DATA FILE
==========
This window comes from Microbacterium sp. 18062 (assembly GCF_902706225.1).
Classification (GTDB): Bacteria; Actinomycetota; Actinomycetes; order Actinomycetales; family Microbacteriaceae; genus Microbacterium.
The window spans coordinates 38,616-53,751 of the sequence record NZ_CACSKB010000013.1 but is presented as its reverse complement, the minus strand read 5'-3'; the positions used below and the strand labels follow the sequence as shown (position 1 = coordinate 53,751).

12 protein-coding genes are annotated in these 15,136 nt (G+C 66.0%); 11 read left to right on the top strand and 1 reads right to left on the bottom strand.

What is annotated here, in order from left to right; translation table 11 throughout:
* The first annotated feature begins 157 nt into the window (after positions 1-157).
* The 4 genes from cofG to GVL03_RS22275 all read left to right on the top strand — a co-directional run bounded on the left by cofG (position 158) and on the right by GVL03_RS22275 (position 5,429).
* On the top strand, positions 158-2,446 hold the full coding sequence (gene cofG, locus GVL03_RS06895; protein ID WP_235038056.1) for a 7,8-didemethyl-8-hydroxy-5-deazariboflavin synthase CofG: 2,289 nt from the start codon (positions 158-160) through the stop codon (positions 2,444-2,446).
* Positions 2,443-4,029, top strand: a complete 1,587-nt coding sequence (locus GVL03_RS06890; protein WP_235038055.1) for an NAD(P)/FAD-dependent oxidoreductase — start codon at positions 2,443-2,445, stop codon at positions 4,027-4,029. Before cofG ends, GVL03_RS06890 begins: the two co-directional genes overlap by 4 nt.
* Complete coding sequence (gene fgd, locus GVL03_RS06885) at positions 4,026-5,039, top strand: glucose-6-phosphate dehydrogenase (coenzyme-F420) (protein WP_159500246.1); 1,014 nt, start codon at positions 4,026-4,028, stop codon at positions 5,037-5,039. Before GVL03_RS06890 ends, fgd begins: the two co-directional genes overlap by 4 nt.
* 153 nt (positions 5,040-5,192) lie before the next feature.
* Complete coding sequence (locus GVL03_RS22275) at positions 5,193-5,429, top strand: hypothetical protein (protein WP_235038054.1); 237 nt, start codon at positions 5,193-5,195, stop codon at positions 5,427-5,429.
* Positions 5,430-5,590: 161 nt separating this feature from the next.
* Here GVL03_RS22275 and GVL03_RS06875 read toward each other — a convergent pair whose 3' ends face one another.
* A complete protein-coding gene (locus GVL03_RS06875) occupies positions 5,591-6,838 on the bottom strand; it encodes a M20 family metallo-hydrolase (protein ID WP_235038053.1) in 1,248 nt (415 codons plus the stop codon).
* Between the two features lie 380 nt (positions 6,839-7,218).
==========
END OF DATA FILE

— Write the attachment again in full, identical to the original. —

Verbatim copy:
This window comes from Microbacterium sp. 18062 (assembly GCF_902706225.1).
Classification (GTDB): Bacteria; Actinomycetota; Actinomycetes; order Actinomycetales; family Microbacteriaceae; genus Microbacterium.
The window spans coordinates 38,616-53,751 of the sequence record NZ_CACSKB010000013.1 but is presented as its reverse complement, the minus strand read 5'-3'; the positions used below and the strand labels follow the sequence as shown (position 1 = coordinate 53,751).

12 protein-coding genes are annotated in these 15,136 nt (G+C 66.0%); 11 read left to right on the top strand and 1 reads right to left on the bottom strand.

What is annotated here, in order from left to right; translation table 11 throughout:
* The first annotated feature begins 157 nt into the window (after positions 1-157).
* The 4 genes from cofG to GVL03_RS22275 all read left to right on the top strand — a co-directional run bounded on the left by cofG (position 158) and on the right by GVL03_RS22275 (position 5,429).
* On the top strand, positions 158-2,446 hold the full coding sequence (gene cofG, locus GVL03_RS06895; protein ID WP_235038056.1) for a 7,8-didemethyl-8-hydroxy-5-deazariboflavin synthase CofG: 2,289 nt from the start codon (positions 158-160) through the stop codon (positions 2,444-2,446).
* Positions 2,443-4,029, top strand: a complete 1,587-nt coding sequence (locus GVL03_RS06890; protein WP_235038055.1) for an NAD(P)/FAD-dependent oxidoreductase — start codon at positions 2,443-2,445, stop codon at positions 4,027-4,029. Before cofG ends, GVL03_RS06890 begins: the two co-directional genes overlap by 4 nt.
* Complete coding sequence (gene fgd, locus GVL03_RS06885) at positions 4,026-5,039, top strand: glucose-6-phosphate dehydrogenase (coenzyme-F420) (protein WP_159500246.1); 1,014 nt, start codon at positions 4,026-4,028, stop codon at positions 5,037-5,039. Before GVL03_RS06890 ends, fgd begins: the two co-directional genes overlap by 4 nt.
* 153 nt (positions 5,040-5,192) lie before the next feature.
* Complete coding sequence (locus GVL03_RS22275) at positions 5,193-5,429, top strand: hypothetical protein (protein WP_235038054.1); 237 nt, start codon at positions 5,193-5,195, stop codon at positions 5,427-5,429.
* Positions 5,430-5,590: 161 nt separating this feature from the next.
* Here GVL03_RS22275 and GVL03_RS06875 read toward each other — a convergent pair whose 3' ends face one another.
* A complete protein-coding gene (locus GVL03_RS06875) occupies positions 5,591-6,838 on the bottom strand; it encodes a M20 family metallo-hydrolase (protein ID WP_235038053.1) in 1,248 nt (415 codons plus the stop codon).
* Between the two features lie 380 nt (positions 6,839-7,218).